”I am”. Collaborative storytelling in the shape of a Twitter poem

Curator's Note

The construction of Swedish poet Pär Thörn’s anaphoric Twitter poem "I am" is very simple: It gathers all tweets starting with "I am" and in real time displays ten of them at the time, with the tweets moving downwards every third second, a new one introduced at the top while the oldest one disappears at the bottom. It was created in collaboration between Thörn and a number of Interaction Design students at Malmö University in 2011, and has been running consistently on the Internet since then. As an emergent collaborative storytelling performance, the poem collects a number of disparate statements, statements from people who do not know each other, and creates a setting within which these statements perform beyond themselves. But what do they do? Do they give voice to an obsessively narcissistic age? Or do they express our increasingly desperate efforts to communicate, starting with what we know best – ourselves? The answer is not obvious – not the least due to the flow character of the poem. What I see glancing at the poem while writing this piece is not what you see when reading it. You get other statements, other voices. And you draw your conclusions. It would be possible to view the poem as a simple representation of what is happening “out there”. But one should not under estimate the role played by poet Pär Thörn and his collaborators in creating the setting for this experience. The very concentrated structure with only ten lines visible at the time, and the rather understated graphic design of the page, are important in this context. And so is the pace. The number of tweets sent each second has increased dramatically since 2011, but the strict form of "I am" keeps that intensification at bay. No matter the number of tweets being tweeted, "I am" methodically marches on at the same pace, one new tweet at the time, every third second. It would be difficult to deal with more.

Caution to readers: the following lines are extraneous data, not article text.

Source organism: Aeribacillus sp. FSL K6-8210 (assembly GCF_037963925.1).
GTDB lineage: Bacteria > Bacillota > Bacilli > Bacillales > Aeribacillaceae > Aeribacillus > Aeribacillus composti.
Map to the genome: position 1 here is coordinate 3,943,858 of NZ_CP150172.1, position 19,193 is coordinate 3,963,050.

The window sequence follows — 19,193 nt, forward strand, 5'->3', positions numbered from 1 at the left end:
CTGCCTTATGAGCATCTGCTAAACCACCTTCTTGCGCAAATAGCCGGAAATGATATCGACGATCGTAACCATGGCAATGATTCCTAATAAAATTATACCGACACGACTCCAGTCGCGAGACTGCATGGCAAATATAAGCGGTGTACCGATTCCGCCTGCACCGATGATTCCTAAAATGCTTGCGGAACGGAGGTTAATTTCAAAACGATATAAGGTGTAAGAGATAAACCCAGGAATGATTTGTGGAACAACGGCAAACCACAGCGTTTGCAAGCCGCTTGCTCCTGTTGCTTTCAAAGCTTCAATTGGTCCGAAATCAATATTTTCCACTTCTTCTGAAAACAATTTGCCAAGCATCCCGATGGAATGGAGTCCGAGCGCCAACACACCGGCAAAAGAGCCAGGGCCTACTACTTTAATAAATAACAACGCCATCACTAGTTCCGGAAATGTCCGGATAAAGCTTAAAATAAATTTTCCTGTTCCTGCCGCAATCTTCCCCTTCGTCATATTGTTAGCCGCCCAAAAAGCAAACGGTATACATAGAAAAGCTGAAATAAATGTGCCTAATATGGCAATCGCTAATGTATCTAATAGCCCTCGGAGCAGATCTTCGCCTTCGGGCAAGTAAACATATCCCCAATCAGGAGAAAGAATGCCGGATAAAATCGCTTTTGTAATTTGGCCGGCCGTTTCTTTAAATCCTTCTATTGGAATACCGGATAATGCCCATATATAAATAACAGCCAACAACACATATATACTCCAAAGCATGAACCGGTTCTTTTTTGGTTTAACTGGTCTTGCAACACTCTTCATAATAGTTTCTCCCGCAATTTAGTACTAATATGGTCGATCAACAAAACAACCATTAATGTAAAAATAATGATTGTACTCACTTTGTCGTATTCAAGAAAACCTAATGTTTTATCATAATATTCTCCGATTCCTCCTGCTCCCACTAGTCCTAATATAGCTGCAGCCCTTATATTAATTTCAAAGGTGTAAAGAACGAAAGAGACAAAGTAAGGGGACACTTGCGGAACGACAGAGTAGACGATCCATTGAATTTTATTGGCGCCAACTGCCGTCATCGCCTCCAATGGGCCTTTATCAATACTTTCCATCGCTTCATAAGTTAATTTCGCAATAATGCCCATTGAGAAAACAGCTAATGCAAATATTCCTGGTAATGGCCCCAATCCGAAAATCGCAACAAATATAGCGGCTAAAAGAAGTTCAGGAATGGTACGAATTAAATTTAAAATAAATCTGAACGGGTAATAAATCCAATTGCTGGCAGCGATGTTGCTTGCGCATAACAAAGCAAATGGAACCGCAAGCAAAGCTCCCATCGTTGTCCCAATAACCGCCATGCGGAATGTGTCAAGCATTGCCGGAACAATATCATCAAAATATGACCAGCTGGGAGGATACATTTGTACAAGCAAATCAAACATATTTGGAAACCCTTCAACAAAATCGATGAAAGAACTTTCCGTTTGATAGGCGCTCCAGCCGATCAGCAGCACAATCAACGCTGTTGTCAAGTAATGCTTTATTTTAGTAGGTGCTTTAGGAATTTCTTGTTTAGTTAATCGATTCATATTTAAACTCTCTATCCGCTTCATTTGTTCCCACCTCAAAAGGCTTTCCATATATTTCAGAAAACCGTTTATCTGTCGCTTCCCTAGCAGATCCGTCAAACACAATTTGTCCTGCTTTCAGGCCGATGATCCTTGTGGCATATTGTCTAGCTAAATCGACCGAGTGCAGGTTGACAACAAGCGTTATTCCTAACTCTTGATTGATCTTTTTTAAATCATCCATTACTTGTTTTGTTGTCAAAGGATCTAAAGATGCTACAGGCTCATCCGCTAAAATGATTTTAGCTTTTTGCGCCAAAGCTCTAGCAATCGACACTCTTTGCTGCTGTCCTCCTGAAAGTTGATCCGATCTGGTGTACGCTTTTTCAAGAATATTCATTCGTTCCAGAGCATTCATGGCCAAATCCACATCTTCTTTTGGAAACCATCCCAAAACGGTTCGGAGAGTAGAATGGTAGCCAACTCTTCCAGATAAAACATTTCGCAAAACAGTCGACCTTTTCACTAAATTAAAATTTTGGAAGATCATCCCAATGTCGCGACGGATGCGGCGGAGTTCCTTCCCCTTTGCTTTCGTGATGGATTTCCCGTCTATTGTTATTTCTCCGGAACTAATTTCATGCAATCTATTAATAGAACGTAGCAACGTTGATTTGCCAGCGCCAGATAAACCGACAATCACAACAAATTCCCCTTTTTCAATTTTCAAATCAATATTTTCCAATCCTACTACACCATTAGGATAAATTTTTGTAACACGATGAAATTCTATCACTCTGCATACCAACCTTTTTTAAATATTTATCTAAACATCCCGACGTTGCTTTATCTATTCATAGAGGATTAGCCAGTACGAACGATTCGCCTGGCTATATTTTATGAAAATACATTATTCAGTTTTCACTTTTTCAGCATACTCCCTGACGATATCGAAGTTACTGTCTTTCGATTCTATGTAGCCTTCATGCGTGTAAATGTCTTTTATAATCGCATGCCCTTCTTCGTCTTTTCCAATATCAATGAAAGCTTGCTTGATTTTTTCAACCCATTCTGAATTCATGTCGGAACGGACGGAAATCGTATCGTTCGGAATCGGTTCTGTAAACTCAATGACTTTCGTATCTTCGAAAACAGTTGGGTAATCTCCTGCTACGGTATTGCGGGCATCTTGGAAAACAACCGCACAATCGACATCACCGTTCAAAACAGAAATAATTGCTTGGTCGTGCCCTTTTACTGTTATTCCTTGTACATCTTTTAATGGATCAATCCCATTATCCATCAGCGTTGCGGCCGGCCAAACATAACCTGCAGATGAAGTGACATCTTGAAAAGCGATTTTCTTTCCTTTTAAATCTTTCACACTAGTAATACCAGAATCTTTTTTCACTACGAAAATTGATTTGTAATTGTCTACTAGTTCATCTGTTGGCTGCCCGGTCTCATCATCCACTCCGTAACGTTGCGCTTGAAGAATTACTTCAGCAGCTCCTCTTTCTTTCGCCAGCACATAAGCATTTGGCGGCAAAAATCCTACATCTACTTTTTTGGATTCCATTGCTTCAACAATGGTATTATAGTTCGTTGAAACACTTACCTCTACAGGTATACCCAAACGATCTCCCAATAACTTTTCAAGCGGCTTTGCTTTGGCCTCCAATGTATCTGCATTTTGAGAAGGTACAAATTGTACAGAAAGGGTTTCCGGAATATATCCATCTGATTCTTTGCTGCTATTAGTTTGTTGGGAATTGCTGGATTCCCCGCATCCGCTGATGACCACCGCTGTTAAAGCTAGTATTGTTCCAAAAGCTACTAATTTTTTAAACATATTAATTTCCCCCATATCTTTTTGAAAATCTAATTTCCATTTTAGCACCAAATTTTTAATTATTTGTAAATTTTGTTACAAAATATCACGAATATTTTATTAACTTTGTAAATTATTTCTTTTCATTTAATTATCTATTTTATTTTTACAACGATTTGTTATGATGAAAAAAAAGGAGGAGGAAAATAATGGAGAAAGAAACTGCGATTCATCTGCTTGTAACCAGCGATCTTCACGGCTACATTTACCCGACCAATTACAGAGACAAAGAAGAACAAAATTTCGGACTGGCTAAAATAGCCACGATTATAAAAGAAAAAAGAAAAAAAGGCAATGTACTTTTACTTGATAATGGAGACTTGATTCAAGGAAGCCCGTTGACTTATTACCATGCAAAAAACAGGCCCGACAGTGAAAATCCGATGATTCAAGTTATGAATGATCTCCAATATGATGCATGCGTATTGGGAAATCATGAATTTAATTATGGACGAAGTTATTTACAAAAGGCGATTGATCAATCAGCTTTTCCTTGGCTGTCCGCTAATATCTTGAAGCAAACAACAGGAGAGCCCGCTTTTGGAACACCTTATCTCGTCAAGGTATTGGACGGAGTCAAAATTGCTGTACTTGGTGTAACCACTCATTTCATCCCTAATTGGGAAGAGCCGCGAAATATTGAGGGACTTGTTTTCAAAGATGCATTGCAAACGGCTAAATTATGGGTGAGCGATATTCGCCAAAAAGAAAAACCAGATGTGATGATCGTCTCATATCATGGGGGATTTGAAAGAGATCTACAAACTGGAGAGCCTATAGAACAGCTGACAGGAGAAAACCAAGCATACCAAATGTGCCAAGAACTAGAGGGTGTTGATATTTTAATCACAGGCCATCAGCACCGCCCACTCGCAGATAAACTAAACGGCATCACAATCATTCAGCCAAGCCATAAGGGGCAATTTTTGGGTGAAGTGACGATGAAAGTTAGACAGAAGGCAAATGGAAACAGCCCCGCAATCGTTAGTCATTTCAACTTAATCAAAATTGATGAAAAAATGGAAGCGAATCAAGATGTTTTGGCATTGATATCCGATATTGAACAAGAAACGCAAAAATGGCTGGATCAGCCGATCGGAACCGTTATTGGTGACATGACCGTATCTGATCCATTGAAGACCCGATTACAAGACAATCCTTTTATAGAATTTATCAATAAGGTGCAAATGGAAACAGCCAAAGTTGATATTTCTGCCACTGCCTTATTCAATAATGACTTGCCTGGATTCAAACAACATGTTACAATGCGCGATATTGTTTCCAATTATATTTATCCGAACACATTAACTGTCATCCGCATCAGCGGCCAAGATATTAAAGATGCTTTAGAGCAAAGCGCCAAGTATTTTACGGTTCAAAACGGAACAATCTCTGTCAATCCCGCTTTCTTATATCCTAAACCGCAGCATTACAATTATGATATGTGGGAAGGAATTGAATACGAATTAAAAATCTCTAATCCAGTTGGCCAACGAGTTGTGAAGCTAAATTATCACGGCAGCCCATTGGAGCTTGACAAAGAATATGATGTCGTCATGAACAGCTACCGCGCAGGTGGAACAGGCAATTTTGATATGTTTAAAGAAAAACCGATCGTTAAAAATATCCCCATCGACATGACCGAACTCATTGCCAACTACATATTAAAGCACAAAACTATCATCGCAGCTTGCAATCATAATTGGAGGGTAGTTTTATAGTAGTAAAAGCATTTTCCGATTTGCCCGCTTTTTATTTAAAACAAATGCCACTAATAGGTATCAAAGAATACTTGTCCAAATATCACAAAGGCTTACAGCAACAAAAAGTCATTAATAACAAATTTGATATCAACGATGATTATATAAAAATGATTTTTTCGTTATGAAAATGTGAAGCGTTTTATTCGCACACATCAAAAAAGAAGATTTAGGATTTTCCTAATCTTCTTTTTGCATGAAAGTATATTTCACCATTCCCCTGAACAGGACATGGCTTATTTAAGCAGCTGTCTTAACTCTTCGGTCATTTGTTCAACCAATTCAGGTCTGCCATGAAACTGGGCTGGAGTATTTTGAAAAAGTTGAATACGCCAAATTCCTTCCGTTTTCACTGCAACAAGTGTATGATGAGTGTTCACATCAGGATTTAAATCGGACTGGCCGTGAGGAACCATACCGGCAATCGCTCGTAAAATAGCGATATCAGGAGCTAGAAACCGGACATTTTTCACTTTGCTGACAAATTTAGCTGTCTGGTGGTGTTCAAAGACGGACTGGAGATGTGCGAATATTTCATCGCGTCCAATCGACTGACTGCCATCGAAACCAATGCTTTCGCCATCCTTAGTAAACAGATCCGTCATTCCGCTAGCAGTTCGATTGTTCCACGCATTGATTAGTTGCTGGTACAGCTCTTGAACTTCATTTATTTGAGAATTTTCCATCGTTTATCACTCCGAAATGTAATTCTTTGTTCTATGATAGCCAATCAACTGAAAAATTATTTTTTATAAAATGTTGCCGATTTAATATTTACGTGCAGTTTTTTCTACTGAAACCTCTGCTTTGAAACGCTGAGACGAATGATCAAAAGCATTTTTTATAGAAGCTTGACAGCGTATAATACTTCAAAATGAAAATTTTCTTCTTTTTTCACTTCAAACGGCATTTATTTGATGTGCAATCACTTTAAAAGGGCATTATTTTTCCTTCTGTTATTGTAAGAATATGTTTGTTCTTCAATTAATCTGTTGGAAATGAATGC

In many ways this project makes me think of PostSecret (http://www.postsecretcommunity.com/) or Whisper (http://whisper.sh/), but without the layer of "authorial" curation or even contributor intention. Therefore, I am curious as to your thoughts regarding unintended collaboration, particularly of the Twitter users who probably don't know their tweets are being incorporated into this art project. Not as an ethical issue, because Twitter is a public personal broadcast system and therefore "fair game" creatively, but in regards to the conceptualization of collaborative art, authorship, and story.

The major difference between “I am” and “PostSecret” and “Whisper” is of course the fact that the contributors to “I am” are contributors without having requested being so. And as you write, they are probably not even aware of having taken part. What I find interesting is not so much the question of the intentionality of the people involved as what the poem manages to do. Having discussed the poem in classroom settings with students, what I have found is that it ignites ideas and thoughts about our contemporary situation. It does so partly due to its specific form – its anaphoric style, its design and layout, its neverendingness, etc. But also due, of course, to its multitude of voices. Looking at the poem while writing this, “I am the cutest“ moves downwards, followed by ”I am actually losing the will to live”. Taken one by one, such statements can be regarded as funny or moving or sad. Taken together they become more than that. I see the Twitter writers as co-authors. Including their thoughts in the poem is, as you write, not an ethical issue, but I think it is important to note that these are tweets. The writers have made the decision to share their thoughts with others in the public realm. Their thoughts are recontextualized but they are already out there. It gives the statement another bearing, and it makes it easier seeing the writers as co-authors. Seeing them as collaborators in a strict sense may be pushing what collaboration “is”. But that is the kind of discussion the poem “I am” opens for.

From your reply here, I can't help but think that the collaboration is less between the various Twitter users, but between the computational system and the reader. That is to say, that the collaboration is between the algorithm that pulls and displays the tweets with no bias of a human "sensibility" (anything that fits the parameters is included, regardless of the specifics of the content) and the reader who then creates connections and meaning between these "lines" where there was originally none. Do you think this would work as well if the pieces wasn't as ephemeral?

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